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Wednesday, February 25, 2015

Letter to a friend, part 4

My dear friend,
Yes, I know, I do rabbit on a bit about parallel worlds and poetic universes. It is my vain attempt to get across the feeling of what it is like to be absorbed in the flow of creativity.
Have you ever lived in Africa?
Don't think so. If you have you would know that there is something of our African origins embedded deep down in our DNA which clicks alive when we are in a desert or jungle and which washes clean our senses, enlivens and electrifies our souls and dissolves rationality and mundane concerns.
I can think of no other way better to describe this than to quote Elspeth Huxley from her book 'The Mottled Lizard'. She writes...

'To depart on a safari is not only a physical act, it is also a gesture. You leave behind the worries, the strains, the irritations of life among people under pressure, and enter the world of creatures who are pressed into no moulds, but have only to be themselves, bonds loosen, anxiety fades, the mind closes against the world you left behind like a folding sea anemone. Enjoyment of the moment, the true delight in living, in life as it is and not as others in the past have made it, all this returns. Each breath you draw gives pleasure, you wake with a new sense of wonder at the pure light shining on golden grasses and the web on the thorn, and at the cooing of a dove. And the reason for praising the Lord all the days of your life, a reason certainly withheld from men in cities, comes to you: or, at least, you understand that this is not a matter of reason, which destroys all need for praise, but a buried instinct that you are one with all creation and that creation is positive, delightful and good. Only when the chains of civilisation were loosened, when you escaped for an instant from the mould, could you understand the meaning of spontaneous happiness. To live this life forever seemed the only desirable form of existence.'

I do hope that this in some way answers your question.
Now, I don't exactly expect you to rush out and but a safari hat and a ticket to Nairobi (although that seems like a good idea now I've written it)
It is enough to leave the world behind in a spiritual fashion and allow your studio to be your metaphorical desert and jungle and to be aware of its sounds and sensations which are the first murmurings of that creative wind which blows around us everywhere, were we but to know it.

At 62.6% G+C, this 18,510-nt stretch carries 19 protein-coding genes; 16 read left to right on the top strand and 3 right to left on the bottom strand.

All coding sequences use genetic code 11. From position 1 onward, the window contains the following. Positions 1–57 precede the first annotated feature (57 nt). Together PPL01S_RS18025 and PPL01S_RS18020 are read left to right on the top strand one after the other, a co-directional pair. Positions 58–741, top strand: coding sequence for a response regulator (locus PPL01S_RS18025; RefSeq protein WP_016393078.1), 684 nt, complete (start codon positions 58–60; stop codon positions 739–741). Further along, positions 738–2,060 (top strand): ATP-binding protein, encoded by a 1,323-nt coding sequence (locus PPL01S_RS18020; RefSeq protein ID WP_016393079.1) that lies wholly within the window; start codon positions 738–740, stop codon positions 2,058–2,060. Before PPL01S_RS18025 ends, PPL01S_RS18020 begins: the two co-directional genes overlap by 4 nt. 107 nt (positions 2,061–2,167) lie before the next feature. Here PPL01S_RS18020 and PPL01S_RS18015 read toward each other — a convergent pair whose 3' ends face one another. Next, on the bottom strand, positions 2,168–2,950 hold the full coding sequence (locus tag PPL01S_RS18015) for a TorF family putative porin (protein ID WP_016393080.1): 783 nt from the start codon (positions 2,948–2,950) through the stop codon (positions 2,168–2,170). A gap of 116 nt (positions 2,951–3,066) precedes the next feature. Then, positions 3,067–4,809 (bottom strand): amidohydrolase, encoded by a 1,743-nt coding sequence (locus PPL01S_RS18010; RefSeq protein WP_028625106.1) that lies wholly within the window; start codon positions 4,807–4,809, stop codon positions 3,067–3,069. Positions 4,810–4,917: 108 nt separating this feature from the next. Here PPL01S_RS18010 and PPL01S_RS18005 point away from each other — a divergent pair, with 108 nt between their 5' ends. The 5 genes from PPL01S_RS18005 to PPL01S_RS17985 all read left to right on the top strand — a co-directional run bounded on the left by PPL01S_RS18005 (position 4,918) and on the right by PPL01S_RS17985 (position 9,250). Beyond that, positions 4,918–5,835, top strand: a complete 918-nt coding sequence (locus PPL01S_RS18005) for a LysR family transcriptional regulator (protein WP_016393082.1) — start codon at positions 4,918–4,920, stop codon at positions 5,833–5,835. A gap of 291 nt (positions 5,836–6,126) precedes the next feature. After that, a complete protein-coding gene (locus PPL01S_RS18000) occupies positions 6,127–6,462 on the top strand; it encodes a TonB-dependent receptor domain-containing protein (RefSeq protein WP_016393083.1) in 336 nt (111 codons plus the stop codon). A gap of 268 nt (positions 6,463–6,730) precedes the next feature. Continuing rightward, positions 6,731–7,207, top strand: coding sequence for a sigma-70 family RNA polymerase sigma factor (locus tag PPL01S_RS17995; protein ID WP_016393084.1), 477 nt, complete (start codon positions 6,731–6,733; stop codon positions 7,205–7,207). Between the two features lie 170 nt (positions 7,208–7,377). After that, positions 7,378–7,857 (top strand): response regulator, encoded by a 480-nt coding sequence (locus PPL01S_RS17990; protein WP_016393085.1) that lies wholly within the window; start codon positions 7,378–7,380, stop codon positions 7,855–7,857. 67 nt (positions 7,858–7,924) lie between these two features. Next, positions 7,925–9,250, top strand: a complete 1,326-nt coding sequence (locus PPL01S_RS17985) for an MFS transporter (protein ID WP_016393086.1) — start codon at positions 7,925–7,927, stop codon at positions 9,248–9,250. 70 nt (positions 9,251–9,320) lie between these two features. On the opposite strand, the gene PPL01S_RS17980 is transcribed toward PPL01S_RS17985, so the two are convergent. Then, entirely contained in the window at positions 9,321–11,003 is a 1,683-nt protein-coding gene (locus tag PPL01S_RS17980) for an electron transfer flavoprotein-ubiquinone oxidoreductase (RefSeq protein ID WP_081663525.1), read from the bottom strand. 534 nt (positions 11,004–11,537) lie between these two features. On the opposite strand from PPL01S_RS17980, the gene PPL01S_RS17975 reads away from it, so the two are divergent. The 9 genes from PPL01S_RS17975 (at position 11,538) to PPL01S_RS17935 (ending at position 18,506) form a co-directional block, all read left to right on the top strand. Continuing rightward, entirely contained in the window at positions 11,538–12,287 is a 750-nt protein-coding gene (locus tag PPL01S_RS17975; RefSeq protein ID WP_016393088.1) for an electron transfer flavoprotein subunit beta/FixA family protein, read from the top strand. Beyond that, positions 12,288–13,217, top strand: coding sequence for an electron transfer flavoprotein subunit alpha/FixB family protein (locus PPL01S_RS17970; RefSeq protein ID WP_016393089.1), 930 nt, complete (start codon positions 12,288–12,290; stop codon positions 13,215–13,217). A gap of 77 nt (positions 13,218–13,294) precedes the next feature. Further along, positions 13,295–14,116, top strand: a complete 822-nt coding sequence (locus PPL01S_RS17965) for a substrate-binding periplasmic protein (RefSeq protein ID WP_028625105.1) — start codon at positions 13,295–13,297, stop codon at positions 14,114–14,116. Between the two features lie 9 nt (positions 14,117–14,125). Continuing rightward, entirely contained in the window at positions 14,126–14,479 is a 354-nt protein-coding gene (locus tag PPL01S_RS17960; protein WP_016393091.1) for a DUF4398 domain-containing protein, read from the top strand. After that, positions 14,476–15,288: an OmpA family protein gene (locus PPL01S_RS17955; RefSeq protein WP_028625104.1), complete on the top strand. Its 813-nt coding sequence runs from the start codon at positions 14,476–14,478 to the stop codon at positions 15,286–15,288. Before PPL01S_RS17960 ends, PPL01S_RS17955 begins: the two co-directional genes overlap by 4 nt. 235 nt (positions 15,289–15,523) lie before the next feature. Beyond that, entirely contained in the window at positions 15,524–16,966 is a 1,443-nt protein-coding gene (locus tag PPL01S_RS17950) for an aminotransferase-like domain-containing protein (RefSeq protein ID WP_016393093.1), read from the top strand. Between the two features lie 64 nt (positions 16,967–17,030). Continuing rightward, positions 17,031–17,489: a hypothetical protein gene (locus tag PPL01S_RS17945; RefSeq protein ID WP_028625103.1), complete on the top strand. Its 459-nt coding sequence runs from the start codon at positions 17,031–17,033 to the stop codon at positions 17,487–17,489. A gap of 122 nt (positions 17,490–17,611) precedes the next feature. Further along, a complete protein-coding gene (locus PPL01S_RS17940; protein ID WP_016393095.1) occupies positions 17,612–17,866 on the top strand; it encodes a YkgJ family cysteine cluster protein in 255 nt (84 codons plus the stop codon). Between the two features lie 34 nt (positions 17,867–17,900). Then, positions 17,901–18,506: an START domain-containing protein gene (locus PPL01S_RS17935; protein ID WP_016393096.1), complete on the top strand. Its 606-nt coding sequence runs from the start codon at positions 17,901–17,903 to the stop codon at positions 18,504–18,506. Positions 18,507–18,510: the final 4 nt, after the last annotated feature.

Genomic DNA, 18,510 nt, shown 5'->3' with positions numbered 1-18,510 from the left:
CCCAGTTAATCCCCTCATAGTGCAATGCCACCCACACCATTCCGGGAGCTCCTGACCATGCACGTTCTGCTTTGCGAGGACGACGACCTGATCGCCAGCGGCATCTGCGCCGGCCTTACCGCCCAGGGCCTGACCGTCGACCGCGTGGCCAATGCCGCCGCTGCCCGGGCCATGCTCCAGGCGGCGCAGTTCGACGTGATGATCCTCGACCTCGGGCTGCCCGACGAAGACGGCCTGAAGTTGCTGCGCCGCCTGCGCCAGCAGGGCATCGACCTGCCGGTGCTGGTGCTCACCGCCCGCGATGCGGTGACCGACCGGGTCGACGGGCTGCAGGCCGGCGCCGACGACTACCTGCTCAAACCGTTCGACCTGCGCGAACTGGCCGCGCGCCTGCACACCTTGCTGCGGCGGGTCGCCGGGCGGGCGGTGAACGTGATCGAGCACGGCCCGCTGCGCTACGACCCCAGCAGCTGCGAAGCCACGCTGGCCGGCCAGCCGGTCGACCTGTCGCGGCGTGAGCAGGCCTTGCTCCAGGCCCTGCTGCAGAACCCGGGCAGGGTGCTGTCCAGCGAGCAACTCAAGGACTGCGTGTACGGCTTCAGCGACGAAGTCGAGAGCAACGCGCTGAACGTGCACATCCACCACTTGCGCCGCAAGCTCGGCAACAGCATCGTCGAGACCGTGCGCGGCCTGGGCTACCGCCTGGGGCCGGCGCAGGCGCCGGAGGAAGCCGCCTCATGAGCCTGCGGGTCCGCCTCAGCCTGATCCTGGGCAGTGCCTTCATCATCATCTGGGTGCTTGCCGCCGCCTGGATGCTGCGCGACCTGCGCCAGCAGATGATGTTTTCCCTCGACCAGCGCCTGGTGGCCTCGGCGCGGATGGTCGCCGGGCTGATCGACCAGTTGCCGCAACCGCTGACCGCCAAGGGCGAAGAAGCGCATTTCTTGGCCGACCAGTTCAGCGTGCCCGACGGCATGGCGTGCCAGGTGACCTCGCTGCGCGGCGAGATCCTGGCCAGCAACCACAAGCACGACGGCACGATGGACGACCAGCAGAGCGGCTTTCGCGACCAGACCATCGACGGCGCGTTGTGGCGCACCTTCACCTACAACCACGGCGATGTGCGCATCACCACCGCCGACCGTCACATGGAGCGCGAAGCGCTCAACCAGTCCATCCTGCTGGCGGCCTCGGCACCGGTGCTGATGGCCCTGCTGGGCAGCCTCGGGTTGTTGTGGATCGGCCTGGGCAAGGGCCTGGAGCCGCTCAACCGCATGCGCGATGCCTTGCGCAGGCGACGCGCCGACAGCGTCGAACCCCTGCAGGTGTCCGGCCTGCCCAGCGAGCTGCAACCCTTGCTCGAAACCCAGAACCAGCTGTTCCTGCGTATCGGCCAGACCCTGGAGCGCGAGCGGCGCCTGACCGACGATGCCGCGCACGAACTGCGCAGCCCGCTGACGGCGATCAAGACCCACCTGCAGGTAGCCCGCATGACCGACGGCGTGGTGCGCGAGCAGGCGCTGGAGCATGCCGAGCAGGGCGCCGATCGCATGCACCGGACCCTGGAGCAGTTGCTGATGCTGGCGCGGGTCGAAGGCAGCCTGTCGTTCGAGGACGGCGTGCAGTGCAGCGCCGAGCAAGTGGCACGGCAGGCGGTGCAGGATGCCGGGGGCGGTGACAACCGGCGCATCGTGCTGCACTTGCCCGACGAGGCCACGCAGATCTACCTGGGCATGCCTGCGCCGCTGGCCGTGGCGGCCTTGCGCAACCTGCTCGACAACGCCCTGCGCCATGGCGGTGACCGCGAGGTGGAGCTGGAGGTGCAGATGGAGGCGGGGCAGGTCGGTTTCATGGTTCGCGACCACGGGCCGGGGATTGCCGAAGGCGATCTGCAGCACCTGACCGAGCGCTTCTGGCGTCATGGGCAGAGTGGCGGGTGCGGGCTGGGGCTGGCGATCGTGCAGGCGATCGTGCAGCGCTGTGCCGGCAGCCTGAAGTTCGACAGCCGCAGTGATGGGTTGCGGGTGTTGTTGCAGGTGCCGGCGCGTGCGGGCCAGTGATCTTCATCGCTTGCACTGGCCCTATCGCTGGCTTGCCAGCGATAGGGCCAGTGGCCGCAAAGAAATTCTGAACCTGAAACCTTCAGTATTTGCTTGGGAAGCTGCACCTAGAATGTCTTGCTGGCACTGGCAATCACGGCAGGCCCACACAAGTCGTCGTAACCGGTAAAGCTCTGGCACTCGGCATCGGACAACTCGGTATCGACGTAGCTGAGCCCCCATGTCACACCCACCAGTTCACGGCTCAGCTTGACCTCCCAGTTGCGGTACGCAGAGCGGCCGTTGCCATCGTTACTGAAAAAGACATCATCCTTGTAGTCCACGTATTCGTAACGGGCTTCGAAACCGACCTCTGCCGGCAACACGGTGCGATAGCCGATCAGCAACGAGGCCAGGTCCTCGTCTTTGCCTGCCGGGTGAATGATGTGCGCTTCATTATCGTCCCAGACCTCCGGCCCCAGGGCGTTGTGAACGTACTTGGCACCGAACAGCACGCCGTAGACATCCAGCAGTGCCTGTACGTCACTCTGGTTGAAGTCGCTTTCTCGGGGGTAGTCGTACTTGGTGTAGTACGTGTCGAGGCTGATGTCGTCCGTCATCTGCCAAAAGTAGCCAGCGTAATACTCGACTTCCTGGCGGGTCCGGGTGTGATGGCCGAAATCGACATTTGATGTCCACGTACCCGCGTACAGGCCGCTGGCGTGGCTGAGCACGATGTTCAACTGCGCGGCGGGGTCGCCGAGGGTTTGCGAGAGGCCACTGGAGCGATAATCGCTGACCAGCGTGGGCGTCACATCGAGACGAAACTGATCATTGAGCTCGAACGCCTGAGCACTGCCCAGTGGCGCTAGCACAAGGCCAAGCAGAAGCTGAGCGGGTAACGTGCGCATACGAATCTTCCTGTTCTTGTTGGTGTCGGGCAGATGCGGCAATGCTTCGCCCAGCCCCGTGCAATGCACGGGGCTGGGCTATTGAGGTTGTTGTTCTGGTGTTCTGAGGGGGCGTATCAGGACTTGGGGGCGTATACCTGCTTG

A jungly painting to inspire you

Michael at Starstone

Saturday, February 7, 2015

Letter to a friend pt.3 (with a message from Van Gogh)

                        a painting for you

My dear friend,
You ask
Why did I demand no ideas?
Let me explain before you launch yourself into the unknown.
You see, creativity requires what they call 'no mind'
Oh streuth, what do I mean? Like being dumb?
In a way, yes.
This can be explained in so many ways, but essentially it's this.
Creativity is a sort of never ending flow were we but to realise it; a golden warm river of information to draw upon if you will, something which in fact flows past most people simply because they are hooked on mind chatter. Not their fault, just the way life, culture and upbringing conditions folks.
And to prise open a space within this chatter can be tough for some; like trying to prise open tube doors on the Northern Line to get inside the train.
Those who have become what we might call 'enlightened', whether in that spiritual sense of the word or its more secular meaning as having experienced an awakening, say that they have either by chance or through meditative practices, or illness or suffering of some sort, have lost a large percentage of this mind chatter, it just dissolves (the glue which keeps those tube doors stuck). And for them it is easier to sink into this creative flow.
But this sounds tough going and the good news is that you don't have to go through such privations; through any harsh or difficult practices when you can merely slip into the creative flow with ease.
And what we show at Starstone is that the very act of doing and making; writing, painting (in your case), sculpting, creating a wonderful meal or a beautiful garden; in other words, living creatively; that the very act of open minded engagement, listening, watching and reacting to what is happening before you, takes you into a different world, which we might call a parallel universe. And one which is timeless.
So let's get going.
I like this, written by Van Gogh
'Just slap anything on when you see a blank canvas staring you in the face like some imbecile. You don’t know how paralysing that is, that stare of a blank canvas is, which says to the painter, “You can’t do a thing".'
Open each tin of paint each with its own brush and go from canvas to canvas just making marks and continue until you feel exhilarated then stand back and observe what has been produced.
The trick is to listen to what the painting has to softly say and react to what it asks and to leave off when the whispering stops. 
Then leave your studio and take the dogs for a walk in the rain.
And don't go back in again until the day after.
Then write to me and tell me your impressions of your opere d'arte. Your feelings and reflections too.